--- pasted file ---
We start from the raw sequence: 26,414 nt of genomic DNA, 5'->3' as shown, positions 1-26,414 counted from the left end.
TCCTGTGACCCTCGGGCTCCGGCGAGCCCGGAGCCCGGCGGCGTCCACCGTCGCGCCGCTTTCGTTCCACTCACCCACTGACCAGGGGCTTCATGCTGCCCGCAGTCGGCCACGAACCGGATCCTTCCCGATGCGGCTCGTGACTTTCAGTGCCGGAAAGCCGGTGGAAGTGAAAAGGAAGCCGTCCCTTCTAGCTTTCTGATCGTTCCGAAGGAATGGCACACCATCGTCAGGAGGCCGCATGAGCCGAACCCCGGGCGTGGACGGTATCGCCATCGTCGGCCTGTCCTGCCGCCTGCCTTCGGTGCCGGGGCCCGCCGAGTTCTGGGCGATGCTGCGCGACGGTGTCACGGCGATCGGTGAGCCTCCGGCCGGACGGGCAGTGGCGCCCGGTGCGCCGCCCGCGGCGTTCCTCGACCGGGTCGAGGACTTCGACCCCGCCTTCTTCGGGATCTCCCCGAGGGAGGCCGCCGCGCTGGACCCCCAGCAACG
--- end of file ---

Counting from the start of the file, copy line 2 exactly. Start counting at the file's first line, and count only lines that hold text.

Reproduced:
TCCTGTGACCCTCGGGCTCCGGCGAGCCCGGAGCCCGGCGGCGTCCACCGTCGCGCCGCTTTCGTTCCACTCACCCACTGACCAGGGGCTTCATGCTGCCCGCAGTCGGCCACGAACCGGATCCTTCCCGATGCGGCTCGTGACTTTCAGTGCCGGAAAGCCGGTGGAAGTGAAAAGGAAGCCGTCCCTTCTAGCTTTCTGATCGTTCCGAAGGAATGGCACACCATCGTCAGGAGGCCGCATGAGCCGAACCCCGGGCGTGGACGGTATCGCCATCGTCGGCCTGTCCTGCCGCCTGCCTTCGGTGCCGGGGCCCGCCGAGTTCTGGGCGATGCTGCGCGACGGTGTCACGGCGATCGGTGAGCCTCCGGCCGGACGGGCAGTGGCGCCCGGTGCGCCGCCCGCGGCGTTCCTCGACCGGGTCGAGGACTTCGACCCCGCCTTCTTCGGGATCTCCCCGAGGGAGGCCGCCGCGCTGGACCCCCAGCAACG